shr al,1 ; Move next bit down

loop @B ; Get all 8 bits

; Byte 5

mov cx,8 ; Number of bits per byte
mov al,ah ; Byte 5
@@:
mov [bx],al ; Write a bit to the SmartWatch
shr al,1 ; Move next bit down

loop @B ; Get all 8 bits

; Byte 6
mov cx,8 ; Number of bits per byte
mov ax,dx ; Bytes 6 and 7
@@:
mov [bx],al ; Write a bit to the SmartWatch
shr al,1 ; Move next bit down

loop @B ; Get all 8 bits

; Byte 7

mov cx,8 ; Number of bits per byte
mov al,ah ; Byte 7
@@:
mov [bx],al ; Write a bit to the SmartWatch
shr al,1 ; Move next bit down

loop @B ; Get all 8 bits

sti ; Allow interrupts

REGREST <es> ; Restore caller's segment registers
assume es:nothing ; Tell the assembler

popa ; Restore caller's registers

ret ; Return to caller

assume ds:nothing, es:nothing, ss:nothing

WRITE_WATCH endp ; End WRITE_WATCH procedure

page
; Constant data

public WATCH_KEY
WATCH_KEY db 0C5h, 03Ah, 0A3h, 05Ch, 0C5h, 03Ah, 0A3h, 05Ch
db 00h ; Hundreth
db 00h ; Second
db 30h ; Minute
db 18h ; Hour
db 11h ; OSC, RESET, and Day of week
db 09h ; Day
db 10h ; Month
db 91h ; Year

_TEXT ends ; End _TEXT segment

MEND ; End KRNL_CLK module

Chuck(G)
July 7th, 2010, 01:48 PM
Oh, and I no longer find those too exciting. Now that I'm older, those battery shelf lives that once seemed infinite are now occuring all too often for me. ;-)

Yeah, they should have used one of those radioisotope batteries (http://www.nsf.gov/news/news_summ.jsp?cntn_id=104140&org=NSF).

wrljet
July 7th, 2010, 01:52 PM
Just a tip -- a lot of those SmartWatch/SmartSocket things are sold on eBay and are old.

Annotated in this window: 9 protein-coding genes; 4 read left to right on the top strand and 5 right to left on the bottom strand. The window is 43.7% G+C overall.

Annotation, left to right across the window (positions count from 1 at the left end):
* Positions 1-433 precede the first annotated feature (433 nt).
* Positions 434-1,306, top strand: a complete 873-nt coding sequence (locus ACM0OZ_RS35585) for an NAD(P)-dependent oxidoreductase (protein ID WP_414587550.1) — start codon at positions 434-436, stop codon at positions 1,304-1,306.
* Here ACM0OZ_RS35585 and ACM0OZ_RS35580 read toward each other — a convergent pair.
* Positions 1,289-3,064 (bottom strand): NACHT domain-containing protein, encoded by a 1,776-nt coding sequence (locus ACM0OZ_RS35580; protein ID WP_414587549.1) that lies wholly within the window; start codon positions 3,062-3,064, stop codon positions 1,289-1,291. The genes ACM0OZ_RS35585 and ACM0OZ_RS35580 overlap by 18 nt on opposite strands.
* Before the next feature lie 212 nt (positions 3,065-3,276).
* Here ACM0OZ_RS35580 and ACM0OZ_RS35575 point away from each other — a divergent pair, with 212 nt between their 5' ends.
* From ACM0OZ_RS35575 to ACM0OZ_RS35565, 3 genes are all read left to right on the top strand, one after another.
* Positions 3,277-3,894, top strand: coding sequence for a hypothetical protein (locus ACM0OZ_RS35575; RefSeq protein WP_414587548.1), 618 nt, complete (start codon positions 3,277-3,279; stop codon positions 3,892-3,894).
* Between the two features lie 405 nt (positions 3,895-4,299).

Chuck(G)
July 7th, 2010, 03:07 PM
Just a tip -- a lot of those SmartWatch/SmartSocket things are sold on eBay and are old.

No reason why an outboard battery couldn't be fitted. Here's an interesting document on user options (http://141.69.160.32/~krausg/Microcontroller/CD_Microcontroller/Unterricht%20und%20Beispiele%20und%20Projekte/Unterricht_Projekte/Projekt_Dallas%201216C%20Real%20Time%20Clock/Dallas%20Application%20Notes%20und%20Datenbl%C3%A4 tter/application%20note%204.pdf). I suppose there's no good reason that the PCB layout couldn't be use to make new ones.

MikeS
July 7th, 2010, 03:29 PM
No reason why an outboard battery couldn't be fitted... As a matter of fact I don't think these chips have internal batteries at all, do they?

Chuck(G)
July 7th, 2010, 04:52 PM
As a matter of fact I don't think these chips have internal batteries at all, do they?

Not the chips themselves, but a lithium cell is part of the Smart Watch socket:


The DS1216 SmartWatch/RAM Sockets are 600-mil wide DIP sockets with a built–in CMOS watch
function, a nonvolatile RAM controller circuit, and an embedded lithium energy source.

On a uC board that I have, the DS1215 chip has a 1F capacitor connected to it to keep it going over short power outages. No battery.

MaTel
July 8th, 2010, 12:13 AM
Not an MF-100, but probably compatible:

http://members.dodo.com.au/~slappanel555/rtc.htm

Thanks for the LINK. The commands for the MBI-MIO Card works great with MF-100... and it's year 2000 compatible ;) .